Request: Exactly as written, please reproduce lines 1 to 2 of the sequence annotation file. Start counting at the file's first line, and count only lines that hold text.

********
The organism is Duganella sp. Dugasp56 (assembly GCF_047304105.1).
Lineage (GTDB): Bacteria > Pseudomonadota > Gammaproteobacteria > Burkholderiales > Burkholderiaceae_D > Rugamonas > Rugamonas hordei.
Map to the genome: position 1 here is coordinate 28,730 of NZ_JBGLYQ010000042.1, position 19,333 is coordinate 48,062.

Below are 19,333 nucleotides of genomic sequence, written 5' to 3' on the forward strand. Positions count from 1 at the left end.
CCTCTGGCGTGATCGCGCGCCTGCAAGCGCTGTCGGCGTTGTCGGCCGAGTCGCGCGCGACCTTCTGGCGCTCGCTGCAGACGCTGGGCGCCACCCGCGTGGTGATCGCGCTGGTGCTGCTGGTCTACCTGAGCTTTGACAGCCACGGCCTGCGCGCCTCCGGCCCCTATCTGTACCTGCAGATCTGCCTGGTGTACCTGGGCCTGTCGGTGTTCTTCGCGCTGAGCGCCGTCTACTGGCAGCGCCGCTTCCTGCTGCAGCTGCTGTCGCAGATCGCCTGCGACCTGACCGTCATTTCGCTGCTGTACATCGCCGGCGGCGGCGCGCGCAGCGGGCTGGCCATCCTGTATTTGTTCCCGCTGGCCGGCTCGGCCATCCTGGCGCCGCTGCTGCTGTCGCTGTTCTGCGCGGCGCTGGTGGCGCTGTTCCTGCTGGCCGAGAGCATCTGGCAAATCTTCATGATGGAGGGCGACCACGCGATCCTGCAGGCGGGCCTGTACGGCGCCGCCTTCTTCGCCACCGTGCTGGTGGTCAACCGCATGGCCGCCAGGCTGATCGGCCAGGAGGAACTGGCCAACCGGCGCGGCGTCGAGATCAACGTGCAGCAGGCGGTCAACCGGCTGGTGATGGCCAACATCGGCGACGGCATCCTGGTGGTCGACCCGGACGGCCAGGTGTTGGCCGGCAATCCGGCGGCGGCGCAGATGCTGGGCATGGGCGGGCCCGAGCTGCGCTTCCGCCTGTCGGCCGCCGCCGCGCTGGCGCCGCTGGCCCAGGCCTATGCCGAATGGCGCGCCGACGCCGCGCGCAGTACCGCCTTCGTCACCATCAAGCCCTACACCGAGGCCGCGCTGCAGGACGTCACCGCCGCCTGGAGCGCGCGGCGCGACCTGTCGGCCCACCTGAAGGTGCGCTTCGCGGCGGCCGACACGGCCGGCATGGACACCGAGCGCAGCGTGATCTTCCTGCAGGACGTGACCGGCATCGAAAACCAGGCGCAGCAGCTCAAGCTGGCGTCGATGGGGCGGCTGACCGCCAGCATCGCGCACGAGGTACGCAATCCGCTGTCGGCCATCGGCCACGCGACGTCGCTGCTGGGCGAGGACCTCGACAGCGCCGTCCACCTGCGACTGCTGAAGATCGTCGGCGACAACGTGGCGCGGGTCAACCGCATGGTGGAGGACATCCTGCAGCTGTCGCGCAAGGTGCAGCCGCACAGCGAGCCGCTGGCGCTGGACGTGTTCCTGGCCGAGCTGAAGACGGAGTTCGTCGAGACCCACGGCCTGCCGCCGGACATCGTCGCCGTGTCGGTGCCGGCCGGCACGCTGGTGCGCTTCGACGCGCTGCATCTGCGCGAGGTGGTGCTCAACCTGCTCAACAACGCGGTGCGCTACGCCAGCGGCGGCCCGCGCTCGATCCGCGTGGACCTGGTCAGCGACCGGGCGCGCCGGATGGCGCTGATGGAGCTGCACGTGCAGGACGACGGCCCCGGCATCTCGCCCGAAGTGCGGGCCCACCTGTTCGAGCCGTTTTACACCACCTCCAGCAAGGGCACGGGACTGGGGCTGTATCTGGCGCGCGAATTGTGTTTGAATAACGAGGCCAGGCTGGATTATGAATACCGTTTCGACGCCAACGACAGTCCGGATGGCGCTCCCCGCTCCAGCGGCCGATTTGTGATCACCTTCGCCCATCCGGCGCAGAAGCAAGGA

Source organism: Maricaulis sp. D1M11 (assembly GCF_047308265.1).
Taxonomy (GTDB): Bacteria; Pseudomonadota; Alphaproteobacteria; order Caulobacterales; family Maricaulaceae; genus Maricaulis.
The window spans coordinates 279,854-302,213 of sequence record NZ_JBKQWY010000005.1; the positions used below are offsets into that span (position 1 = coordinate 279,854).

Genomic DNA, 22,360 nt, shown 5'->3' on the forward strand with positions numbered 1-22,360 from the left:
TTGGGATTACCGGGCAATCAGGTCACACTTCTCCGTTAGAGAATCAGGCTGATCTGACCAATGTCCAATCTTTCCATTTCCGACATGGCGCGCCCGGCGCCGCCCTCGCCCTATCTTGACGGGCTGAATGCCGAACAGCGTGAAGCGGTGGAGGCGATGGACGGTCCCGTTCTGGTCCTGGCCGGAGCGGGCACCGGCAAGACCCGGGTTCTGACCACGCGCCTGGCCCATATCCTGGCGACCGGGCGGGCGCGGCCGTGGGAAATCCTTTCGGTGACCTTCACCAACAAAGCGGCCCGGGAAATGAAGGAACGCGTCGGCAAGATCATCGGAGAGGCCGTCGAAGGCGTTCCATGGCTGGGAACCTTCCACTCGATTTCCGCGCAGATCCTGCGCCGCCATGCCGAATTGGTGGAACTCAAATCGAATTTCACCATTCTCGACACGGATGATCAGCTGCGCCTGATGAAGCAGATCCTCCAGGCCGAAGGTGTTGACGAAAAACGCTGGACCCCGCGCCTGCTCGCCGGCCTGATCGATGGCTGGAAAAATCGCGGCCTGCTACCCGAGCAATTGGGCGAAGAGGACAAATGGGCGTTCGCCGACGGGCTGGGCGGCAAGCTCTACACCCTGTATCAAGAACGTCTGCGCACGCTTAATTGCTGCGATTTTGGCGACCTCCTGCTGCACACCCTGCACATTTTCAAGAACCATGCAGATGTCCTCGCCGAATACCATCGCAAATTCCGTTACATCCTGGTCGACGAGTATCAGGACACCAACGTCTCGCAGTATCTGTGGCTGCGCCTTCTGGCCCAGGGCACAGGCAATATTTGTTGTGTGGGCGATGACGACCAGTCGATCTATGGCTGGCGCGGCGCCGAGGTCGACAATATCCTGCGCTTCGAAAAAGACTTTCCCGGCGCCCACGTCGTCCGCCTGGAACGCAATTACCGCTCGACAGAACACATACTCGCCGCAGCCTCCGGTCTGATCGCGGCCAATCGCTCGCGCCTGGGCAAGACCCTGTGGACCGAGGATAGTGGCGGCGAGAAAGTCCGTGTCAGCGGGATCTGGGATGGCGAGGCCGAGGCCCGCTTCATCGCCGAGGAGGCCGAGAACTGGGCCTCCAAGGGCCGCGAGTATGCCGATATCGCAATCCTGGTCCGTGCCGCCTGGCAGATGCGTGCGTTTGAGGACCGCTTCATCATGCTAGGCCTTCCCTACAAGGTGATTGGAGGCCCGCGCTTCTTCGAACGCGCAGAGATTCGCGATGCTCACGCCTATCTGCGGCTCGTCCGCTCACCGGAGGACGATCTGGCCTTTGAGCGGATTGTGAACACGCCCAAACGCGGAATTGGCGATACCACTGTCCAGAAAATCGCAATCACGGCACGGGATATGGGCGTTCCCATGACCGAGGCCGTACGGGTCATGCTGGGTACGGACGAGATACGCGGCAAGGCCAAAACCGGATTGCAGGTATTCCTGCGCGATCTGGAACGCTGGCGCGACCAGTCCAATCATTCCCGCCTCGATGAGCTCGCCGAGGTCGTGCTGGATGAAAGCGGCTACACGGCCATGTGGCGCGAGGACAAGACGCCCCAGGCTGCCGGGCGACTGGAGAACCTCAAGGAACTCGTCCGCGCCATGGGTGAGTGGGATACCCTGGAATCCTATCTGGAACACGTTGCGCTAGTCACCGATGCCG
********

The organism is Duganella sp. Dugasp56 (assembly GCF_047304105.1).
Lineage (GTDB): Bacteria > Pseudomonadota > Gammaproteobacteria > Burkholderiales > Burkholderiaceae_D > Rugamonas > Rugamonas hordei.